Using the Welch–Satterthwaite equation, the degrees of freedom, \(f_{i}\), for \(T_{i}\) can be approximated by:

$$f_{i} \approx \frac{{\left( {\frac{{s_{ref}^{2} + s_{yi}^{2} }}{m - 2}} \right)^{2} }}{{\frac{{s_{ref}^{4} + s_{yi}^{4} }}{{\left( {m - 2} \right)^{2} \left( {m - 3} \right)^{2} }}}}$$
(12)

Let \(C^{{f_{i} }}\) be the cumulative density function of a student’s t-distribution with \(f_{i}\) be the number of degrees of freedom. Then,

$$p_{i} = C^{{f_{i} }} \left( {T_{i} } \right)$$
(12)

and using \(p_{i}\), the confidence level \((d_{i} )\) of \(\alpha_{yi} - \alpha_{ref}\) can be calculated and used as a metric:

$${\text{when}}\;p_{i} < 0.5,\;d_{i} = \left( {1 - 2 \times p_{i} } \right)*100\left[ \% \right]$$
(13)
$${\text{when}}\;p_{i} > 0.5,\;d_{i} = \left( {2 \times p_{i} - 1} \right)*100\left[ \% \right]$$
(14)
$${\text{when}}\;p_{i} = 0.5,\; \alpha_{ref} = \alpha_{yi} ,\;{\text{therefore}}\;d_{i} = 0\%$$
(15)

The null hypothesis \((H_{o} )\) is rejected if \(T_{i}\) and \(p_{i}\) are too small (indicating \(\alpha_{yi} \ll \alpha_{ref}\)), or too large (indicating \(\alpha_{yi} \gg \alpha_{ref}\)). In this case, \(\alpha_{yi}\) is statistically different from \(\alpha_{ref}\) at a confidence level of \(d_{i}\). We calculated \(d_{i}\) of the 206 simulations for each period and region, and show a fraction of simulations whose trend biases are not statistically significant with 90% confidence level. In other words, the fraction represents how many simulations reproduce observed trends considering standard errors of the trends.

Part (c) calculated the total percentage of N simulations in which the \(\alpha_{yi}\) and \(\alpha_{ref}\) have the same sign. If the product of the two trends are greater than 0, than the two carry the same warming (cooling) trend. The total tally count is divided by the number of simulations and multiplied by 100 to produce a percentage as follows:

$$f = \frac{{\mathop \sum \nolimits_{i = 1}^{N} {\text{X}}_{i} }}{N}*100\;{\text{where}}\;{\text{X}}_{i} = \left\{ {\begin{array}{*{20}l} 1 \hfill & {{\text{if}}\;\alpha_{yi} \cdot \alpha_{ref} \ge 0} \hfill \\ 0 \hfill & { {\text{if}}\;\alpha_{yi} \cdot \alpha_{ref} < 0} \hfill \\ \end{array} } \right.$$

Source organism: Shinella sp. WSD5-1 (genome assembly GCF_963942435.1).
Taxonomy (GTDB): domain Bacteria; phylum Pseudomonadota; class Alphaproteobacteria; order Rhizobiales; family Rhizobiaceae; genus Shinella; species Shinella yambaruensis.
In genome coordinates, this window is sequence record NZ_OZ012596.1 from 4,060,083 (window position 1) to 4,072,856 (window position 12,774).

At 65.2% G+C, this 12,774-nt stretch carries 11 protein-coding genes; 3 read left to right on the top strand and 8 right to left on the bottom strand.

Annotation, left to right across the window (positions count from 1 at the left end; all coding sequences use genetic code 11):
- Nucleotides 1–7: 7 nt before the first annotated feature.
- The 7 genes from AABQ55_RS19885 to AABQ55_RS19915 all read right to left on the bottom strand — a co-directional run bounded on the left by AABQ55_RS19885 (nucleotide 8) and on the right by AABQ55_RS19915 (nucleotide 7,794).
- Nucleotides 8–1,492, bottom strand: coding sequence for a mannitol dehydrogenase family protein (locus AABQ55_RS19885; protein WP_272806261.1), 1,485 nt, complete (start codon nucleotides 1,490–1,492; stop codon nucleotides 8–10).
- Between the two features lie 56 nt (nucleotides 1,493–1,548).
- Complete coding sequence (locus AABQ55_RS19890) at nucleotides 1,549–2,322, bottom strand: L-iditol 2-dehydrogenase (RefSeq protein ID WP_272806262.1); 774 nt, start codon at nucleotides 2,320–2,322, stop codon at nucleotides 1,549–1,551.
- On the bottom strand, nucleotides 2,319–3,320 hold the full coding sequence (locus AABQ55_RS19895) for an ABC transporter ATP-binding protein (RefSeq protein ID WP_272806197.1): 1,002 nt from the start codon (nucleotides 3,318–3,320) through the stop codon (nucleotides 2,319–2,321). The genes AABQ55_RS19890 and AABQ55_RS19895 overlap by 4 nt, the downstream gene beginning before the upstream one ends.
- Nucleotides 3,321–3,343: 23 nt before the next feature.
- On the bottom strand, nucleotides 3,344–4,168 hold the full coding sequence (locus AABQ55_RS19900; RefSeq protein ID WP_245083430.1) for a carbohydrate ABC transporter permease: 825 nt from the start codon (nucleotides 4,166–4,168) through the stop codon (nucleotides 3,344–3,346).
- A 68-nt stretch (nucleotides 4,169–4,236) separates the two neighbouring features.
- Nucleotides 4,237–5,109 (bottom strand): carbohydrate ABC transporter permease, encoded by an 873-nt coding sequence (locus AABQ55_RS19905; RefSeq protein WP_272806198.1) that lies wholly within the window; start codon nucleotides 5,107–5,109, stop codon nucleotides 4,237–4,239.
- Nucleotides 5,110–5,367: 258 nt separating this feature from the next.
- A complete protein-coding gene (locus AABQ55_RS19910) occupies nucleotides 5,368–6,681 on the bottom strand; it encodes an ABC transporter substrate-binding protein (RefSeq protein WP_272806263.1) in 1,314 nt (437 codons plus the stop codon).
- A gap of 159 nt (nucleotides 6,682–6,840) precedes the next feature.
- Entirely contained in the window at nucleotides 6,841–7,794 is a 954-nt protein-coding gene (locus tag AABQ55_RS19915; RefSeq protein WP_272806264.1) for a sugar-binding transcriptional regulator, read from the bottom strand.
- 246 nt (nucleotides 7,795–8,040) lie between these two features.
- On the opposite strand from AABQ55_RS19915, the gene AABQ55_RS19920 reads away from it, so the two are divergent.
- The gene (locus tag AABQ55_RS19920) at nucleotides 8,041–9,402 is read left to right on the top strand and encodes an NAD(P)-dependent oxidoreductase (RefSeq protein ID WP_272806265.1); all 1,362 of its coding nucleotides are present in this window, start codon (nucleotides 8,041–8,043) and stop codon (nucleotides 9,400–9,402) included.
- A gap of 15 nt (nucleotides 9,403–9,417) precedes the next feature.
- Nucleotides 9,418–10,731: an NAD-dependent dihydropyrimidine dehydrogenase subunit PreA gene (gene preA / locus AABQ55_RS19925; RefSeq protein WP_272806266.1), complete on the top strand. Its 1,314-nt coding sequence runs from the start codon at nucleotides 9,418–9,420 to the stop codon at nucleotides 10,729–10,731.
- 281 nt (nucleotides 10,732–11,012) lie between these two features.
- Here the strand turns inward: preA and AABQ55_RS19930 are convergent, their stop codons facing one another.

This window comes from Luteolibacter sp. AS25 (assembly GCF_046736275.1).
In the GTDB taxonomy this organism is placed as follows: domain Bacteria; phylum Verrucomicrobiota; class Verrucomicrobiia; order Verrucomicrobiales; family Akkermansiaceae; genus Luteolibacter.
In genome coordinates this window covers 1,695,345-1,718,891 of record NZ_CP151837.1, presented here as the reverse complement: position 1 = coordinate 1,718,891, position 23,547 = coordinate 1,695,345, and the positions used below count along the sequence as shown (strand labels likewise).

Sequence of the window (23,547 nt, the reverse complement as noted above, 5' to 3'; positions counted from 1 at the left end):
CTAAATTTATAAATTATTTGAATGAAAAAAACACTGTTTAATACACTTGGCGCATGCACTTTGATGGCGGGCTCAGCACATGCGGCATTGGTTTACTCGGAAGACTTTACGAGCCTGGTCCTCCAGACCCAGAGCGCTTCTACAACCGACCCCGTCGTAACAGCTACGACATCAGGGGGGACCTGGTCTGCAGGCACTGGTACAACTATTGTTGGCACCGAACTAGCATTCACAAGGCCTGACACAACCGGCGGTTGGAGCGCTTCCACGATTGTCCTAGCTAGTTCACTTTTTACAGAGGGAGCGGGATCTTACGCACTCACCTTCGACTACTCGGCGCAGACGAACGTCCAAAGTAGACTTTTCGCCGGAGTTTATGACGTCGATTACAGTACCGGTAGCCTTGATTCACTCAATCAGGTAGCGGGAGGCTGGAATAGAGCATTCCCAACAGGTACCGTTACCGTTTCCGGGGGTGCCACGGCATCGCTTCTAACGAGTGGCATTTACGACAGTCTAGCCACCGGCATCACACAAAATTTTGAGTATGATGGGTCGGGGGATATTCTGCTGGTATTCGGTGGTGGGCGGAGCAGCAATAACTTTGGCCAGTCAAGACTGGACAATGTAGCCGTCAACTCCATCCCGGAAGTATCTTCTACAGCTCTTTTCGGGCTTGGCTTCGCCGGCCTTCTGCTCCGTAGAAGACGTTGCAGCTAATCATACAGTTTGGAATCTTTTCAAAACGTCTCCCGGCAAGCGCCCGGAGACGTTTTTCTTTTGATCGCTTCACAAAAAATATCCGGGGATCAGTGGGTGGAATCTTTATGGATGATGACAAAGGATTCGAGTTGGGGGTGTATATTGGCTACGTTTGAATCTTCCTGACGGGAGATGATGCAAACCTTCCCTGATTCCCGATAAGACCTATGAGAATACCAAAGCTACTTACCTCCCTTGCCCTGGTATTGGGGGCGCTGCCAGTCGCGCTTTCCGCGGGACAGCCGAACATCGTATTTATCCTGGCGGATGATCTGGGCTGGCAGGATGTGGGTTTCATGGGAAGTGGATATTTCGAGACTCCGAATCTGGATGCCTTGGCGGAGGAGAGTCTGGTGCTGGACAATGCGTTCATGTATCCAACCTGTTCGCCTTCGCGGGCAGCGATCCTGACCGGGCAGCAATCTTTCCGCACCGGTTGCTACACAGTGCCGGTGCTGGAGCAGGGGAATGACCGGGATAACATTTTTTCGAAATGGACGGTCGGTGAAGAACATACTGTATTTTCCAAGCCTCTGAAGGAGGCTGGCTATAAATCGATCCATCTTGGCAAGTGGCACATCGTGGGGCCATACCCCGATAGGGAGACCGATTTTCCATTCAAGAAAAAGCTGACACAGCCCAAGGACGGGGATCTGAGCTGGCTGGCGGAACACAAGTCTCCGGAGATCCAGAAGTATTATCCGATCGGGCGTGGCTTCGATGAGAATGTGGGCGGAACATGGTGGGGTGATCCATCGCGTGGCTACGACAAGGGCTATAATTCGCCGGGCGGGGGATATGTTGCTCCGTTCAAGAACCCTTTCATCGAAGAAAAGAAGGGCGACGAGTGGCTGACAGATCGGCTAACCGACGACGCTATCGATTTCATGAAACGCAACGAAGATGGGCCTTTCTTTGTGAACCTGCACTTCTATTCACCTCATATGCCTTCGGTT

(16)

In a similar manner, part (d) also produces a fraction examines the magnitude of the warming (cooling) trend. If a trend of a given simulation and its standard deviation ranges intersects with the reference and its standard error [as calculated with the equation from Hogg and Tanis (2009)], a tally is given. The total tally count is divided by the number of simulations and multiplied by 100 to produce a percentage as follows:

$$f = \frac{{\mathop \sum \nolimits_{i = 1}^{N} {\text{X}}_{i} }}{N}*100\;{\text{where}}\;{\text{X}}_{i} = \left\{ {\begin{array}{*{20}l} 0 \hfill & { {\text{if}}\;(\alpha_{yi} \pm 1\sigma ) \cap (\alpha_{ref} \pm SE) = \emptyset } \hfill \\ 1 \hfill & {\text{otherwise}} \hfill \\ \end{array} } \right.$$
(17)

Appendix B

Summary of CMIP5 historical simulation dataset

Modeling center
(Country)
Model Simulations References
Commonwealth Scientific and Industrial Research Organization Bureau of Meteorology
(Australia)
ACCESS1-0 r1i1p1
r2i1p1
Collier and Uhe (2012)
ACCESS1-3 r1i1p1
r2i1p1
r3i1p1
Beijing Climate Center
(China)
bcc-csm1-1 r1i1p1
r2i1p1
r3i1p1
Wu et al. (2014)
bcc-csm1-1-m r1i1p1
r2i1p1
r3i1p1
Beijing Normal University
(China)
BNU-ESM r1i1p1 Ji et al. (2014)
Canadian Center for Climate Modeling and Analysis
(Canada)
CanCM4 r1i1p1
r2i1p1
r3i1p1
r4i1p1
r5i1p1
r6i1p1
r7i1p1
r8i1p1
r9i1p1
r10i1p1
Chylek et al. (2011)
CanESM2 r1i1p1
r2i1p1
r3i1p1
r4i1p1
r5i1p1
National Center for Atmospheric Research
(USA)